In addition, many charter schools have access to additional types of funding not available to regular public schools. Requiring school boards to give an arbitrary amount of funding to charter schools without regard to the needs of the particular charter school or other funding available to the charter school is not good policy.

Ask you Senator to vote NO on SB 440.

Thursday, February 2, 2012

Labor Day Bill Passed by House

The House voted 76Y-23N to pass HB 1063 (Tata) to repeal the King's Dominion law and allow local school boards to determine when to start the school year. 

Wednesday, February 1, 2012

Update on the Labor Day Bill

HB 1063 (Tata), which would repeal the King's Dominion law and allow school boards to determine when to start school, was debated on the floor of the House today on second reading.  After a long debate, Del. Bob Marshall attempted to amend the bill to include a provision that would have required the Secretary of Finance to report to the General Assembly on the impact of the bill on the revenue of the Commonwealth.  The amendment was defeated and the bill was engrossed and passed on to third reading.  The bill should be voted on by the House tomorrow. 

Continue to urge your Delegates to support HB1063!

Tuesday, January 31, 2012

Legislative Alert - Labor Day Bill

Contact your Delegates TODAY to urge them to support HB 1063.  This bill will repeal the so-called King's Dominion law that prohibits school boards from starting school before Labor Day.  HB 1063 will allow each local school board to set the school calendar and determine the opening date of the school year.  A local school board is in the best position to set its own calendar and to determine a start date that is best for the students and community.  It is a decision best made by local officials.  Mandating that schools start after Labor Day forces schools to miss valuable instructional time before nationally-normed tests such as Advanced Placement and International Baccalaureate, which can begin in early May.  This mandate places the interests of the tourism and hospitality industries ahead of the interests of students and education, without allowing local boards to weigh these interests. 

Urge your Delegates to support HB1063!

Thursday, January 26, 2012

School Calendar Bills Considered by Senate and House Committees

This morning, the Senate Education and Health Committee somewhat unexpectedly took up the Senate bills relating to school start dates.  Despite requests for the Administration and the bills' patrons, the committee chairman refused to pass the bills by for the day.  The issue of the post-labor start date - or the so-called King's Dominion law - was hotly debated on the Senate.  The bills were defeated on a close 9 to 6 vote.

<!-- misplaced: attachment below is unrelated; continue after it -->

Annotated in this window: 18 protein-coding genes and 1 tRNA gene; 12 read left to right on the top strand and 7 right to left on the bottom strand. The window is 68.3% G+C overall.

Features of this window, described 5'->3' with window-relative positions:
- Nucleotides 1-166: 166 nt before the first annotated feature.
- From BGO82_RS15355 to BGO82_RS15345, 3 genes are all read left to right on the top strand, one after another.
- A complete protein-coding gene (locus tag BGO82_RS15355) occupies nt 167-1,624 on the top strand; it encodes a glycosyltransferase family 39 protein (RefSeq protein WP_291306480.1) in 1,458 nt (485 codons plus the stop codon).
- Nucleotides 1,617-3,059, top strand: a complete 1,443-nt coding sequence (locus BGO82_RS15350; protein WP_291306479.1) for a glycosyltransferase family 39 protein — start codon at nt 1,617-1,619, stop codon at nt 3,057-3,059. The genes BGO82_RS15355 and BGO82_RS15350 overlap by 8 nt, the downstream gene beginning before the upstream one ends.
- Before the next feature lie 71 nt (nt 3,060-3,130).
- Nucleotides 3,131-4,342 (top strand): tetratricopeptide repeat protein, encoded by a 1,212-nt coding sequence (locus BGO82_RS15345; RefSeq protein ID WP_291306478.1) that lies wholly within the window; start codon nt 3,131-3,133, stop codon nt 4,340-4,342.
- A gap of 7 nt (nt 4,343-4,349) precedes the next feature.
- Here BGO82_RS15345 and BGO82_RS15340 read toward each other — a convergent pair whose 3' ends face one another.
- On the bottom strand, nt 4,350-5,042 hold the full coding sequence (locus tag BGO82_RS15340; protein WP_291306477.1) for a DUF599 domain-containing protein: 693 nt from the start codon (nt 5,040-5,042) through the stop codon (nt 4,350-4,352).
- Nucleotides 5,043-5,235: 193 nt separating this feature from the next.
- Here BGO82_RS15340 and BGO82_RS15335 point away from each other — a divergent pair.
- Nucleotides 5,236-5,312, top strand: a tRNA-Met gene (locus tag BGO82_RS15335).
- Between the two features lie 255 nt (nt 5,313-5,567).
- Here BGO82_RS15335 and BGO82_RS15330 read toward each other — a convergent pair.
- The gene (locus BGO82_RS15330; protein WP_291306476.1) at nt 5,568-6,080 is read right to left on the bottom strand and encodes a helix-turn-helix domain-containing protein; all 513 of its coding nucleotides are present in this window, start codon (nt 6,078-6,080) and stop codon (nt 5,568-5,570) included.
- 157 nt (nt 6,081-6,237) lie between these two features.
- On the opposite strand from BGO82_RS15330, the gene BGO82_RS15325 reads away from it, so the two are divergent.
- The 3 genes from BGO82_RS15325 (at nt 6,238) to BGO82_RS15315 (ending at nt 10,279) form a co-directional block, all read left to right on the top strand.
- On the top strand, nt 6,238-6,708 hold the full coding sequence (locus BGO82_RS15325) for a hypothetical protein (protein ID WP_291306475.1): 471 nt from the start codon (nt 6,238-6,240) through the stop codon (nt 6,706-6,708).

This evening, however, was much different on the House side.  In the Teachers and Administrative Action Subcommittee of the House Education Committee, 10 school calendar bills were considered.  One bill, HB591 (Merricks), dealing with particular localities was passed by for the day so the fate of the remaining bills could be determined.  Another bill, HB1063 (Tata), was one of the Governor's bills.  By an apparent agreement of patrons, the remaining bills were tabled in favor of the Governor's HB1063.  HB1063 was recommended for reporting on an overwhelming vote of 7 to 1. 

Thanks to the school board members, superintendents, and others who come this evening in support of this important measure.  We will continue our efforts to get this bill through the House and will work to pick up the votes needed on the Senate side. 

Tuesday, January 24, 2012

Urgent Action Needed on SB278! Contact Your Senator Today!

SB278 (Senator Smith), which changes the date by which probationary teachers must be notified of their nonrenewal from April 15 to June 15, came up for a vote on the floor of the Senate today. The bill initially passed on a vote of 28Y-12N but then Senator Howell (Fairfax) moved to reconsider the vote and pass the bill by for the day. This is a tactic that is sometimes used to garner additional opposition votes.

The recently adopted Guidelines for Uniform Performance Standards and Evaluation Criteria for Teachers use student growth as a significant factor (40%) in teacher evaluations. The results of SOL tests, which are used as the measure of student growth in SOL courses, are not available until late May or early June, thus making the April 15 deadline unworkable. Likewise, in non-SOL courses, it is unworkable and unreasonable to attempt to measure student growth prior to April 15.

Contact your Senator TODAY to urge him or her to vote YES on SB278.
SB185 (Miller) which provides that the Board of Education shall only require SOL assessments for math and English in the third grade was passed by the Senate 33Y-7N.

SB271 (Marsh), as amended, adds evidence-based antibullying tactics to the list of training that the Virginia Center for School Safety provides and adds bullying to the list of topics on which the Center conducts research and provides information.  The bill was passed by the Senate 29Y-11N. 

Update from House Education SOQ Subcommittee

HB462 (Stolle and Peace) would require the Board of Education to adopt regulations to adjust the formula for calculating the final high school accreditation to add points for each student obtaining a diploma and an industry certification.  The bill was recommended for reporting by the House Education SOQ Subcommittee.